If you often find yourself lost in wanderlust, and your thoughts frequently flutter to sun-drenched beaches and cobblestoned streets far away from your cubicle, chances are you’ve probably read a lot about travel hacks already.

Like me, you’ve read things like: How to upgrade to first-class for less, how to comp luxury hotel rooms, how to maximize your luggage without paying baggage fees. But I’m not here to tell you how to be a baller on a budget. I’m here to tell you very simply how to get yourself from Point A (your cubicle) to Point B (anywhere else) without wiping your bank account clean.

I’m a writer paying Manhattan rent, in over my head in student loans and other expenses. But in the past few years I’ve made some small changes and learned how to think outside the box. Because of it, I’ve been everywhere from Argentina to Morocco to Indonesia and have saved myself thousands of dollars. So pack your bags; here’s how to leave footprints in places you’ve only dreamed of even if you don’t have a trust fund.

Take advantage of layovers. Not only are flights with layovers cheaper than flying direct, but they’re also free rides to more places you can cross off.

1. Schedule a $50-auto-transfer from your checking to savings account every month. You won’t even notice it after some time. It’s one week of lunch you’ll pack instead of buy, or realistically just two times you’ll subway instead of cab. And, in six months, it’ll magically turn into a ticket to the Caribbean or, in a year, Western Europe.

2. Volunteer abroad. Most programs will pick you up, put you up and feed you; you just have to cover the cost of getting there. Travel and medical insurance are usually added bonuses, plus support from on-site staff. Through programs like Projects Abroad, Go Overseas, Go Abroad and Cross-Cultural Solutions, you can sort by country, price or cause!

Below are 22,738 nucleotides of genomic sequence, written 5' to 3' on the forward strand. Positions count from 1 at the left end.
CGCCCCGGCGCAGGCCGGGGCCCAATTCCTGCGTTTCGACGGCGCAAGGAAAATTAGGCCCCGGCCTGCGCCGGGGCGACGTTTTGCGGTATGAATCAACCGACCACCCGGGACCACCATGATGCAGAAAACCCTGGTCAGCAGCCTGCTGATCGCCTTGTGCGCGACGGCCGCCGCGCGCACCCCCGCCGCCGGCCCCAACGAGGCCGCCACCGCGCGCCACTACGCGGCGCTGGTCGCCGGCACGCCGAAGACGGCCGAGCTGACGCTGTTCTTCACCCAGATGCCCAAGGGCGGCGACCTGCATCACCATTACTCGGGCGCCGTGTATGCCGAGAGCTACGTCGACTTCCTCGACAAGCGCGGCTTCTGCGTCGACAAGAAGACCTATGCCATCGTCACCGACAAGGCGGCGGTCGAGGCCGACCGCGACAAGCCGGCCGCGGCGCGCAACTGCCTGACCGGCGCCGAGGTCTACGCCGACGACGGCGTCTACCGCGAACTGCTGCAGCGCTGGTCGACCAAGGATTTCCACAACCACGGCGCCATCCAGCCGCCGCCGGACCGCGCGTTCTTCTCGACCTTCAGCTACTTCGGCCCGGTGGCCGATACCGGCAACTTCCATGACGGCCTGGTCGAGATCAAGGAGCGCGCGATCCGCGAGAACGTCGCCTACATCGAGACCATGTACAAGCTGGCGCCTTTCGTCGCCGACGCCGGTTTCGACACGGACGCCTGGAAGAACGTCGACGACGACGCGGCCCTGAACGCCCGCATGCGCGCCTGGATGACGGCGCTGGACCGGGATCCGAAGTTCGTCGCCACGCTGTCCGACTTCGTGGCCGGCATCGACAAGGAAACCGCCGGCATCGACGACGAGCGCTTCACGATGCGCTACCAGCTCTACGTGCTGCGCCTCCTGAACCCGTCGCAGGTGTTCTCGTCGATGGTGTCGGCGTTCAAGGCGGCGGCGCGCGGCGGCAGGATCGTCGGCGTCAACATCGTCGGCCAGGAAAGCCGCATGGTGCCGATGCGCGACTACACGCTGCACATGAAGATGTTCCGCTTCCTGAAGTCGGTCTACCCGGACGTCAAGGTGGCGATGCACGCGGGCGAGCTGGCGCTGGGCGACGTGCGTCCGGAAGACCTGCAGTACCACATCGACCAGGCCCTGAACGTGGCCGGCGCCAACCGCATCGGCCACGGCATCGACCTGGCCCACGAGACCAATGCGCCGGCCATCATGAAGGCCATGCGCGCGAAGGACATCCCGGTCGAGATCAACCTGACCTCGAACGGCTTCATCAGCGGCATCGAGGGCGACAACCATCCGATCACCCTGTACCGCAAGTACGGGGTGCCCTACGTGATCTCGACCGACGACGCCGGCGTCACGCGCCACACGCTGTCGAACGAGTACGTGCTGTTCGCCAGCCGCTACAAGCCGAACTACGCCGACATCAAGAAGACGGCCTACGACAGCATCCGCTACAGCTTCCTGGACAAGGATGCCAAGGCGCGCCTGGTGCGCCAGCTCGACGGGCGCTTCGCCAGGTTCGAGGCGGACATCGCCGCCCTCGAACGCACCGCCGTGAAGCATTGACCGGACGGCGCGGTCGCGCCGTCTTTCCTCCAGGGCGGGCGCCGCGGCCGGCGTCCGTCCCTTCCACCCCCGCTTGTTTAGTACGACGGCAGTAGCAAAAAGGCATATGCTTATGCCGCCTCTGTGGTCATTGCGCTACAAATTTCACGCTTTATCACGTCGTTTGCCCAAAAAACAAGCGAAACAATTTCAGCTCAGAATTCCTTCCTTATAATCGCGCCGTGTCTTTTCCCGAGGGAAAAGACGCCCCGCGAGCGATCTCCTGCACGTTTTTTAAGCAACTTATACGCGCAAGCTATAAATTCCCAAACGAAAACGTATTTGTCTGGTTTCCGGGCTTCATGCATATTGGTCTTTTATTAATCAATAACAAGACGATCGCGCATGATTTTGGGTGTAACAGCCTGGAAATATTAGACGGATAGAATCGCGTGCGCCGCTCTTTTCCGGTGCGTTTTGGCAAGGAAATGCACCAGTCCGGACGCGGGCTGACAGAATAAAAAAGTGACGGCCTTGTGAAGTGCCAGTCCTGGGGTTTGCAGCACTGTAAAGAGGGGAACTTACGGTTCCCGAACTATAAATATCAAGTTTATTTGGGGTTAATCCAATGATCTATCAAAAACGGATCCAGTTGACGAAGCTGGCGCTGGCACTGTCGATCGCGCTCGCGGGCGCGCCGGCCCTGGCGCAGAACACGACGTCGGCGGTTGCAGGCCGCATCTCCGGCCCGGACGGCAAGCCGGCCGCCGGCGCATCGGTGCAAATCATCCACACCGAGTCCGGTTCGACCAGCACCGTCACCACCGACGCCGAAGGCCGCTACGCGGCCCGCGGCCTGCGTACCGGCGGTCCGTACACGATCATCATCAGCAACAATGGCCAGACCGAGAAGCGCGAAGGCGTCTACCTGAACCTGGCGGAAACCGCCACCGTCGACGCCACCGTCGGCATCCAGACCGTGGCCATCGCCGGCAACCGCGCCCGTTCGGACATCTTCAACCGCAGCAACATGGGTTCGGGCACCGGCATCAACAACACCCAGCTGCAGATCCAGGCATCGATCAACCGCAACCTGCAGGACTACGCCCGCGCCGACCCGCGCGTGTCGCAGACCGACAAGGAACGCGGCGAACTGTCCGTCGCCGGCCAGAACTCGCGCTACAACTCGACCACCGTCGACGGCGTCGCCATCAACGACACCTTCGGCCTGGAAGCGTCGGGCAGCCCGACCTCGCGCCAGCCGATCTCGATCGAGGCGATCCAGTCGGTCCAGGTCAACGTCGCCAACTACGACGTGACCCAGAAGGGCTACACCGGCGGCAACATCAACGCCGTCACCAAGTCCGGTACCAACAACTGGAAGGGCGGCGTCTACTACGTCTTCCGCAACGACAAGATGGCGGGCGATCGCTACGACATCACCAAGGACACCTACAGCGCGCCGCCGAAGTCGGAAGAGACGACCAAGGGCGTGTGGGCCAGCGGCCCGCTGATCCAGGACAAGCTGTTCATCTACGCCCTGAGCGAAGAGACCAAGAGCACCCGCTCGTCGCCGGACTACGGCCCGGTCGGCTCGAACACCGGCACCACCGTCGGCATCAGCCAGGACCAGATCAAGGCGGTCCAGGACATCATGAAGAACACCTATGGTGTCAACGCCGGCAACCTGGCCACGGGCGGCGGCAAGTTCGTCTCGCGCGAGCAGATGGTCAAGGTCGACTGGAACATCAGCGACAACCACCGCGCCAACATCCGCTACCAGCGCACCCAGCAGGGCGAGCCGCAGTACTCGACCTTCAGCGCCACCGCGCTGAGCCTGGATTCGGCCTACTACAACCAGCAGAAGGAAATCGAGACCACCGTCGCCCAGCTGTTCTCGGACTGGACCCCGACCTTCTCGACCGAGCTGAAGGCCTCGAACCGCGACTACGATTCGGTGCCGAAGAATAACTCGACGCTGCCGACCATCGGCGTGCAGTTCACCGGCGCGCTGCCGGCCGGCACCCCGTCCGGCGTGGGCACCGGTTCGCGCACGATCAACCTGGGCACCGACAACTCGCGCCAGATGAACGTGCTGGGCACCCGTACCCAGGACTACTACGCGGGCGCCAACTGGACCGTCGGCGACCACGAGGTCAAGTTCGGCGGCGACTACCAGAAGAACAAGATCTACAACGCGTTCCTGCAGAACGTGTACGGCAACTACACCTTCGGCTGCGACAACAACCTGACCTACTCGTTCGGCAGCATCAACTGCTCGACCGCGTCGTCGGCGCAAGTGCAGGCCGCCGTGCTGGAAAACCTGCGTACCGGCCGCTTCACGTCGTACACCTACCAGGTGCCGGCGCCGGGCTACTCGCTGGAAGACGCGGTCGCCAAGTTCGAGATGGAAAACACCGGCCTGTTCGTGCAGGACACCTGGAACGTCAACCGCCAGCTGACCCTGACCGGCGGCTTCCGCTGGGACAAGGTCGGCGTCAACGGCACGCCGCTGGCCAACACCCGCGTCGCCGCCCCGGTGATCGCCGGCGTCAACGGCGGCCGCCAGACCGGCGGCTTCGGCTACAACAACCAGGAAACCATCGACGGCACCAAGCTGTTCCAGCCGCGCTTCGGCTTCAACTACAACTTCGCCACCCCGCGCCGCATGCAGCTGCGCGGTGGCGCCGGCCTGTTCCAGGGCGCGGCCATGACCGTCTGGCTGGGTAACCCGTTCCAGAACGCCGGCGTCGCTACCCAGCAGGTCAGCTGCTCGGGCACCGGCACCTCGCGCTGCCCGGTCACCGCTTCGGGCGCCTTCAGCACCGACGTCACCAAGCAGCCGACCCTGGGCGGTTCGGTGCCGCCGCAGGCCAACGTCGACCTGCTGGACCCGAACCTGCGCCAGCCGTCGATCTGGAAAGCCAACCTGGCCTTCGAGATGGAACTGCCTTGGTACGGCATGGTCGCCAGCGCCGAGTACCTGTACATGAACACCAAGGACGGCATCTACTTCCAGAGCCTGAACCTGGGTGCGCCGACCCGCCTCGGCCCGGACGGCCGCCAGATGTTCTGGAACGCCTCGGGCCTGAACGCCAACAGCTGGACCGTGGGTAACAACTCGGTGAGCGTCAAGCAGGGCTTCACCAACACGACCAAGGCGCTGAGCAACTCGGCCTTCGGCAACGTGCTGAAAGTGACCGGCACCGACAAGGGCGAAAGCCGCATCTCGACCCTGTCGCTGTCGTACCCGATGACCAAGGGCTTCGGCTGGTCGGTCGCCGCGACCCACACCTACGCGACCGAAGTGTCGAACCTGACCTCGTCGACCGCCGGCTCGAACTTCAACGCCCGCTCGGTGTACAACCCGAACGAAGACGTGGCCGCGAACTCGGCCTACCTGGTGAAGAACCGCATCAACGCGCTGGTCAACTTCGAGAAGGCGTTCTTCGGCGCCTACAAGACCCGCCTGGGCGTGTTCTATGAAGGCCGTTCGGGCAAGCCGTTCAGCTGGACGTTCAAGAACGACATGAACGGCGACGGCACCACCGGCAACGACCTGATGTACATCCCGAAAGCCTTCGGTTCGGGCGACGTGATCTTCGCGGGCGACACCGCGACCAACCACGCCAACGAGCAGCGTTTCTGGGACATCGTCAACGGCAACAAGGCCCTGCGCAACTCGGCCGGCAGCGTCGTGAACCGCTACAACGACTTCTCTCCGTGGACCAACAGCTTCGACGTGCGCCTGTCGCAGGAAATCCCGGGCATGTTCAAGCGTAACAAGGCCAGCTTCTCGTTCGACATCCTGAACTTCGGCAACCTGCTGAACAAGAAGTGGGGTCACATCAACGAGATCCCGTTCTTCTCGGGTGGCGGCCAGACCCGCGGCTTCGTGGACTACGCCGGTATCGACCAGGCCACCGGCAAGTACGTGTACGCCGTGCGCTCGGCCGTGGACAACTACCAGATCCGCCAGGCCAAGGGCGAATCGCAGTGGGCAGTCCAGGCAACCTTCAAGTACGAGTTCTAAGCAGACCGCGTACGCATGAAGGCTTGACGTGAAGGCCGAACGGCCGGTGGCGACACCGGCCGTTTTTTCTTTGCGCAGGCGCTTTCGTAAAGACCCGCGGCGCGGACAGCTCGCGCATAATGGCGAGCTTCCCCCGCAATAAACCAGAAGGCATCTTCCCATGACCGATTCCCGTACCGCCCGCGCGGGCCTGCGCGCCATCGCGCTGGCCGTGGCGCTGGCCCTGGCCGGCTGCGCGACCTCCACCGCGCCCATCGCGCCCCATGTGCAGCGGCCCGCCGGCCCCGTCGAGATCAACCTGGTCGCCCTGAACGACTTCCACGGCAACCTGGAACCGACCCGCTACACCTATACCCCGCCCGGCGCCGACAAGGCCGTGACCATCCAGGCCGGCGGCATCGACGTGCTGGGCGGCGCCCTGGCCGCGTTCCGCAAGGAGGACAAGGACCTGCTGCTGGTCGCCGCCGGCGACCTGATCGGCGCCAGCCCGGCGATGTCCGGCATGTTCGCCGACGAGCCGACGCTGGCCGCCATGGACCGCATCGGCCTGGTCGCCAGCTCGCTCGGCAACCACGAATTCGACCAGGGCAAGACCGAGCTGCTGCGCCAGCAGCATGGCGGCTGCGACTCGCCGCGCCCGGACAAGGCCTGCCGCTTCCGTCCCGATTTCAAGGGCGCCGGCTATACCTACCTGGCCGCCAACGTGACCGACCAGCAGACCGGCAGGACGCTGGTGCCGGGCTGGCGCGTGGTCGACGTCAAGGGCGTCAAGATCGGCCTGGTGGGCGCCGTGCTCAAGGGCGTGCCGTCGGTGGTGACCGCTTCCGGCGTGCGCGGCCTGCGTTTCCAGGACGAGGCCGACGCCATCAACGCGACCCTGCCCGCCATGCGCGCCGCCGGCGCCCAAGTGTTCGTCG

3. Hostel hop. You can opt for a private room, so it’ll feel like a hotel without the price tag of one. There’s usually free breakfast and tours offered to guests, as well, so you’ll save some bucks there. Some offer free ground transportation to and from airports, and plenty of them (like these) are just as lavish as hotels!

4. Be flexible about when and where you go. So keep an open mind and, instead of taking days off and then planning a trip to France for those days, request PTO only after you’ve exhausted all of your options. Sites like SkyScanner.net allow you to put in a flexible destination of “everywhere” and a very open timeframe—search for whole months if you know you can take off in September but want to know the cheapest week, or search for the cheapest month if you can go whenever. Then you’ll get the cheapest destinations during the cheapest timeframes.

5. Take advantage of layovers. Not only are flights with layovers cheaper than flying direct, but they’re also free rides to more places you can cross off. If you can find an overnight layover, do it. If not, eight hours is typically enough to get through customs and enjoy a few hours in most cities before heading back without rushing (I did Panama City in 10 with plenty of time to get lost). You can do it in six in some cities, but any less would be wasted on commute time to and from the city center.